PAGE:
Wednesday, 18 September 2013

beyond the grave:

celebrity apotheosis 
"Such is the power of novelty in England, that the newspapers next morning were full of the arrival of the foreign Beauty."
François-René de Chateaubriand, describing Madame Récamier's visit to London in 1802, in his autobiography,
Mémoires d'Outre-tombe,

Stipple engraving by Anthony Cardon, published by Francesco Bartolozzi, of Richard Cosway's portrait of Madame Récamier


She was twenty-four years old and the most famous social networker in Europe. At her first public appearance in London society, "she was swept to her carriage by the tide of people....The crowd followed hard on the fair foreigner’s heels. This phenomenon was repeated every time she showed herself in public; the newspapers resounded with her name, and her portrait, engraved by Bartolozzi, was distributed throughout England." (Chateaubriand, Mémoires)

Juliette Récamier's personal qualities, and fashion sense, reacted uniquely with the cultural principles and fantasies of her time, which promoted the cult of the individual. Like Napoleon, she was born out of 18th century enlightenment and revolution, a gentler kind of opportunist who seized her moment, by collaborating on the creation of an image of femininity that Hollywood, fashion and pop music industries still mimic, a self-made goddess who dictated limits to her exploitation. She is one of the few women who attempted self-determination in popular and high culture and....


Confection: looking as luscious as a fruit glacé, Madame Récamier in Gérard's seductive painting that she herself preferred to use as her defining image, perhaps because it was the one that revealed, or stole, least of her real character. Chateaubriand considered it "Gérard’s masterpiece". He confided to his Memoirs: " is delightful, but does not please me, because I recognise the features without recognizing the expression of the model."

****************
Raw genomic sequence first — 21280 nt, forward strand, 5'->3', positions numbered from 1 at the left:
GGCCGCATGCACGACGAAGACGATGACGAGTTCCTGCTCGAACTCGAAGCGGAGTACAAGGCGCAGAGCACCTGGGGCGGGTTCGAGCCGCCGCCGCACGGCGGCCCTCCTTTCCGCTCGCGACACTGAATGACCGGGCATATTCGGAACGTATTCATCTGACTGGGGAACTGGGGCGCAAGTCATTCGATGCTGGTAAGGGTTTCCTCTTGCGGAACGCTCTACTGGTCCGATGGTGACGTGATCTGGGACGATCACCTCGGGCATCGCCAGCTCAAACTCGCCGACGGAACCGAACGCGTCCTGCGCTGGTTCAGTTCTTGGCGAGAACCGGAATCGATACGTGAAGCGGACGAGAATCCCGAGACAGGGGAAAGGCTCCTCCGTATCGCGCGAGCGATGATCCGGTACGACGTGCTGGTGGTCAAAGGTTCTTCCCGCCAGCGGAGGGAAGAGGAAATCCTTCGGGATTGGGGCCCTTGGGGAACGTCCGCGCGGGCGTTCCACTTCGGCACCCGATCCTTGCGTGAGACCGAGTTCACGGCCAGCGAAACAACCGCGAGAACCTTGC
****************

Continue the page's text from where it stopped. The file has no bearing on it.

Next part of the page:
Oil on canvas, 1805, Musée Carnavelet
She is still famous for having had the most exquisite taste and the sweetest nature of all the literary and political hostesses of France during the Directoire, Empire and Restoration. Her interpretation of the newly revived classical aesthetic, both through the internal decoration of her house and the way she dressed, barefoot in simple, white, clinging, almost transparent gowns, garlands of fresh pansies in her hair and huge, lustrous pearl drops hanging from her ears, made her one of the most influential social and fashion leaders of her own and any time. A natural joy-giver, she inspired and promoted writers, philosophers, artists and designers, had intimate friendships with many of them, and seems to have felt most completely herself when being a muse and symbol.
In an age that elevated personality over convention and religion, she apotheosized celebrity. Her achievements were ephemeral, a way of dressing, of talking and giving a party, a mood leaving the chords of a harp lingering in the air, a promise of desire never consummated, and yet, two hundred years later, when we visualize the early nineteenth century, with its battles and poetry, with the figures of Napoleon and Wellington, Byron and Keats, Darcy and Elizabeth, Shelley drowning in the Ligurian sea, Nelson dying in victory, blood, smoke and firestorms all around him, there she sits in her designer marble bathroom, flirting with us, making us feel so good, looking so accessible and giving nothing of herself away.
Enigma: the alternative, less sweet, more cerebral, take on Madame Récamier, a calculated composition of classical abstracts by David, in which the woman is clearly as much of a contrived work of art as the furniture. The portrait, commissioned in 1800, was never finished and remained in David's possession until it was exhibited in the Louvre in 1826.